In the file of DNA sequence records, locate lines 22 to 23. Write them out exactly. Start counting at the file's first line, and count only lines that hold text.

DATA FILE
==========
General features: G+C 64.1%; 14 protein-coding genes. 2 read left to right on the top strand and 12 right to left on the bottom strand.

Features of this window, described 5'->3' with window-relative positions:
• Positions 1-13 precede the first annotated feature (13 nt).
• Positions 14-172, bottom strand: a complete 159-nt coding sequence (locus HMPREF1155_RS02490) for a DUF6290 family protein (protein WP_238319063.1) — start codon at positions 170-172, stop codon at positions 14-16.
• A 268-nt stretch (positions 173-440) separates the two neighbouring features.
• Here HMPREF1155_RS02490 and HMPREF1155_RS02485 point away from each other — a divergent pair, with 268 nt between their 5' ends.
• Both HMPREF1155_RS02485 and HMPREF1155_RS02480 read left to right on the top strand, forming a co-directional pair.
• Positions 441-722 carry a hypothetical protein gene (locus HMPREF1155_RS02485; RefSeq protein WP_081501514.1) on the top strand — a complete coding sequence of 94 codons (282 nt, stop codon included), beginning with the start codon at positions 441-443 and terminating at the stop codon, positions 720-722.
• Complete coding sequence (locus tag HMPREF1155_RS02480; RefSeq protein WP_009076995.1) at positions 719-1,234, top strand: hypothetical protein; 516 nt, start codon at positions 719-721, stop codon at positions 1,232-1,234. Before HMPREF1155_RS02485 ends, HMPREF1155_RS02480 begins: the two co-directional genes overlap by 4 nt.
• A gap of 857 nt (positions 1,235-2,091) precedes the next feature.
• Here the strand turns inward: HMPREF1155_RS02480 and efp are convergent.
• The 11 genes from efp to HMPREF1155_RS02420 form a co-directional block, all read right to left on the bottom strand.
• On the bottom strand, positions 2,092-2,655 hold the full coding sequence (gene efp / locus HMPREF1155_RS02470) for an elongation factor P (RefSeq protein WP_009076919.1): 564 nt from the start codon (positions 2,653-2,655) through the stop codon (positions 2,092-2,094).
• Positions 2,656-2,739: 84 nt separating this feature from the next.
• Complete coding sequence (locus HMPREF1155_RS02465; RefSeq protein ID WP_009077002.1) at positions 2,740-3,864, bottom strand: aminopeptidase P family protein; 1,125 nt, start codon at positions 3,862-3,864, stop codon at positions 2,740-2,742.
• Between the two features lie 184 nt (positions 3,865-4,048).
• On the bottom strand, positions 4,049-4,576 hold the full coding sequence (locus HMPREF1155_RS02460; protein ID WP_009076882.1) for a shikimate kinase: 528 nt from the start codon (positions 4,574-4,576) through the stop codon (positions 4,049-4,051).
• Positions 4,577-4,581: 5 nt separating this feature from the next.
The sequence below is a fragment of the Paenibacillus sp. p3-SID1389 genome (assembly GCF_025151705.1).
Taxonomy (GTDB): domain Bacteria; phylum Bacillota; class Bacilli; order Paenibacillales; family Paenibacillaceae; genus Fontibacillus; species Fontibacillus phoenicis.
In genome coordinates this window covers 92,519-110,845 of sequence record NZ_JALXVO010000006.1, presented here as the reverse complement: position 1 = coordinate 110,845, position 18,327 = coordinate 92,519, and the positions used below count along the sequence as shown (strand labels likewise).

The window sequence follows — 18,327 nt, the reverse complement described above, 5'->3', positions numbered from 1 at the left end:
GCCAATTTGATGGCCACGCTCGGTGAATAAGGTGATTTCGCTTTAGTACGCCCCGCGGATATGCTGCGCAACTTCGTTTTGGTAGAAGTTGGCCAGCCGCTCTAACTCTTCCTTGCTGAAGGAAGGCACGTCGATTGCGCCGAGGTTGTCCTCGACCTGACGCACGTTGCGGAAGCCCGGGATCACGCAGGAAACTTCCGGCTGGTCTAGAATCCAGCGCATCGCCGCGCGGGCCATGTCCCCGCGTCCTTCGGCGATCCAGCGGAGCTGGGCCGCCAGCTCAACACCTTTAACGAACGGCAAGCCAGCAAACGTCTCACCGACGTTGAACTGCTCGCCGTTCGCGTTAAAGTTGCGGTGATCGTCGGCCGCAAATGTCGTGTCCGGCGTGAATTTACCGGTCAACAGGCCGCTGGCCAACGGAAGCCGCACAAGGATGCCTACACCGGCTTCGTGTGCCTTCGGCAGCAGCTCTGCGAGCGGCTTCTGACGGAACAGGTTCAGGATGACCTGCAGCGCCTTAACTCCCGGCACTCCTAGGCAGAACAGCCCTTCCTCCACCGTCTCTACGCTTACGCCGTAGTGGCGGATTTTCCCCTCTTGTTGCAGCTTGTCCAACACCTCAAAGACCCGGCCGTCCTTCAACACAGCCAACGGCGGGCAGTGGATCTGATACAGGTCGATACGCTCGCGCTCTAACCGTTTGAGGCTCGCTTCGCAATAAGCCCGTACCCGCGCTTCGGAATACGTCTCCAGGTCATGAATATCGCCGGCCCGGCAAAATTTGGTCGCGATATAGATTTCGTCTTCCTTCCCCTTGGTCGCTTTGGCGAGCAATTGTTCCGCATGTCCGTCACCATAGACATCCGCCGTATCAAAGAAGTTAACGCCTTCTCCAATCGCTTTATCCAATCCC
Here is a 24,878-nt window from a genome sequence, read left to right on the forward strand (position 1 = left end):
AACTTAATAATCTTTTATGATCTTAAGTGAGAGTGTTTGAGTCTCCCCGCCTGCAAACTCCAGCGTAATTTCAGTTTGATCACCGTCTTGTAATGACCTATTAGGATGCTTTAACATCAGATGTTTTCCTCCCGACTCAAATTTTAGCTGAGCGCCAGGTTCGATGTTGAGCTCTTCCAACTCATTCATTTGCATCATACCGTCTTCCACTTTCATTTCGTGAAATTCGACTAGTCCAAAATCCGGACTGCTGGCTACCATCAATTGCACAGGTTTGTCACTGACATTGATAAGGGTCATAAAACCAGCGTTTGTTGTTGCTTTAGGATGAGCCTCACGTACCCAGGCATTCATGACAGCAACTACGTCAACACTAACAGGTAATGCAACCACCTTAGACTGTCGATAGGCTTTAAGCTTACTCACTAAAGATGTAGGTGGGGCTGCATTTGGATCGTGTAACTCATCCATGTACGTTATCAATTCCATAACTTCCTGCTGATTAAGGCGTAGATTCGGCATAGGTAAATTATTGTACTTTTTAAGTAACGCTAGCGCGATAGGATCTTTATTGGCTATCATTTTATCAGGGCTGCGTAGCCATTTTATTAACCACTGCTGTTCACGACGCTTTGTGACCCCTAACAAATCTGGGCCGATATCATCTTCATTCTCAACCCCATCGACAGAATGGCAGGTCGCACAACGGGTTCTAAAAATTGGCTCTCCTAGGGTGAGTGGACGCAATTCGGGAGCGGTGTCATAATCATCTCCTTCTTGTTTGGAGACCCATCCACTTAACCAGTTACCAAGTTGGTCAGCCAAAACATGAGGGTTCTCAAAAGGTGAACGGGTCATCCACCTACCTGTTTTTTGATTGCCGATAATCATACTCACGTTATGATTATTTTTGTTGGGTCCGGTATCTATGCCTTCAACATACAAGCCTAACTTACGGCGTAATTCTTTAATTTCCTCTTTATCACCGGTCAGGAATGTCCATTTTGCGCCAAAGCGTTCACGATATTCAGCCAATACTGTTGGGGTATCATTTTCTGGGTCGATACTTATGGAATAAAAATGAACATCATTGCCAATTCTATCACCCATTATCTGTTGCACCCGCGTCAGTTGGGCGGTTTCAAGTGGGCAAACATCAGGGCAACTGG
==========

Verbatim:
The window sequence follows — 18,327 nt, the reverse complement described above, 5'->3', positions numbered from 1 at the left end:
GCCAATTTGATGGCCACGCTCGGTGAATAAGGTGATTTCGCTTTAGTACGCCCCGCGGATATGCTGCGCAACTTCGTTTTGGTAGAAGTTGGCCAGCCGCTCTAACTCTTCCTTGCTGAAGGAAGGCACGTCGATTGCGCCGAGGTTGTCCTCGACCTGACGCACGTTGCGGAAGCCCGGGATCACGCAGGAAACTTCCGGCTGGTCTAGAATCCAGCGCATCGCCGCGCGGGCCATGTCCCCGCGTCCTTCGGCGATCCAGCGGAGCTGGGCCGCCAGCTCAACACCTTTAACGAACGGCAAGCCAGCAAACGTCTCACCGACGTTGAACTGCTCGCCGTTCGCGTTAAAGTTGCGGTGATCGTCGGCCGCAAATGTCGTGTCCGGCGTGAATTTACCGGTCAACAGGCCGCTGGCCAACGGAAGCCGCACAAGGATGCCTACACCGGCTTCGTGTGCCTTCGGCAGCAGCTCTGCGAGCGGCTTCTGACGGAACAGGTTCAGGATGACCTGCAGCGCCTTAACTCCCGGCACTCCTAGGCAGAACAGCCCTTCCTCCACCGTCTCTACGCTTACGCCGTAGTGGCGGATTTTCCCCTCTTGTTGCAGCTTGTCCAACACCTCAAAGACCCGGCCGTCCTTCAACACAGCCAACGGCGGGCAGTGGATCTGATACAGGTCGATACGCTCGCGCTCTAACCGTTTGAGGCTCGCTTCGCAATAAGCCCGTACCCGCGCTTCGGAATACGTCTCCAGGTCATGAATATCGCCGGCCCGGCAAAATTTGGTCGCGATATAGATTTCGTCTTCCTTCCCCTTGGTCGCTTTGGCGAGCAATTGTTCCGCATGTCCGTCACCATAGACATCCGCCGTATCAAAGAAGTTAACGCCTTCTCCAATCGCTTTATCCAATCCC